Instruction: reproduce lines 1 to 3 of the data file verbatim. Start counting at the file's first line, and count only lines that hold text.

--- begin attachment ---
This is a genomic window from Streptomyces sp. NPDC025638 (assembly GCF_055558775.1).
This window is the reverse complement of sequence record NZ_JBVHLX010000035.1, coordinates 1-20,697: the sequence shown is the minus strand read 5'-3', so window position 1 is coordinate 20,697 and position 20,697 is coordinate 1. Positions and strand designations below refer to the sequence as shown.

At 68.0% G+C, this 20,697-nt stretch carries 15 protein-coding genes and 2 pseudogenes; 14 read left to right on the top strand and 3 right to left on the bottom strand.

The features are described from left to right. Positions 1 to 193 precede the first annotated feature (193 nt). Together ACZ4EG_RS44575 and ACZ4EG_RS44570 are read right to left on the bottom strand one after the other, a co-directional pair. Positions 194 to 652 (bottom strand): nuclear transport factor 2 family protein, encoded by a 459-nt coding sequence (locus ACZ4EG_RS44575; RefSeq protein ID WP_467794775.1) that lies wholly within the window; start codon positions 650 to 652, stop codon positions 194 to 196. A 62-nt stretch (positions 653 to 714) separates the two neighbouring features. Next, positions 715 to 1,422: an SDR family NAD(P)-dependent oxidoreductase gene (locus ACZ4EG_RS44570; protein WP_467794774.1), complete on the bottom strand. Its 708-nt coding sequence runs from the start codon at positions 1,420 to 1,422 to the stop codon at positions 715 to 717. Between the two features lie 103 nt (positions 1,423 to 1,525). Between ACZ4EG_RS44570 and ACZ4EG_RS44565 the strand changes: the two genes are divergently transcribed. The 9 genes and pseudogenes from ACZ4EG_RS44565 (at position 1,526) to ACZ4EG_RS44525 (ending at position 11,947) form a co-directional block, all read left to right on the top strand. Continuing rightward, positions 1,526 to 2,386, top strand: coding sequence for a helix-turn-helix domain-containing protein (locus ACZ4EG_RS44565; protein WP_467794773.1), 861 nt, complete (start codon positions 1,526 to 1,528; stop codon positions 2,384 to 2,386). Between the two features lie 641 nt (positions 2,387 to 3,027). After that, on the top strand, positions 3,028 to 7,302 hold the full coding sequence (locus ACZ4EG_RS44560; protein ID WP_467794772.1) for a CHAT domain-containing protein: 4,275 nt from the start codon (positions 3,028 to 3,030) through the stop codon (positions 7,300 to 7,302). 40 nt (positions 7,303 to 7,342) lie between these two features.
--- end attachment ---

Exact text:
This is a genomic window from Streptomyces sp. NPDC025638 (assembly GCF_055558775.1).
This window is the reverse complement of sequence record NZ_JBVHLX010000035.1, coordinates 1-20,697: the sequence shown is the minus strand read 5'-3', so window position 1 is coordinate 20,697 and position 20,697 is coordinate 1. Positions and strand designations below refer to the sequence as shown.

At 68.0% G+C, this 20,697-nt stretch carries 15 protein-coding genes and 2 pseudogenes; 14 read left to right on the top strand and 3 right to left on the bottom strand.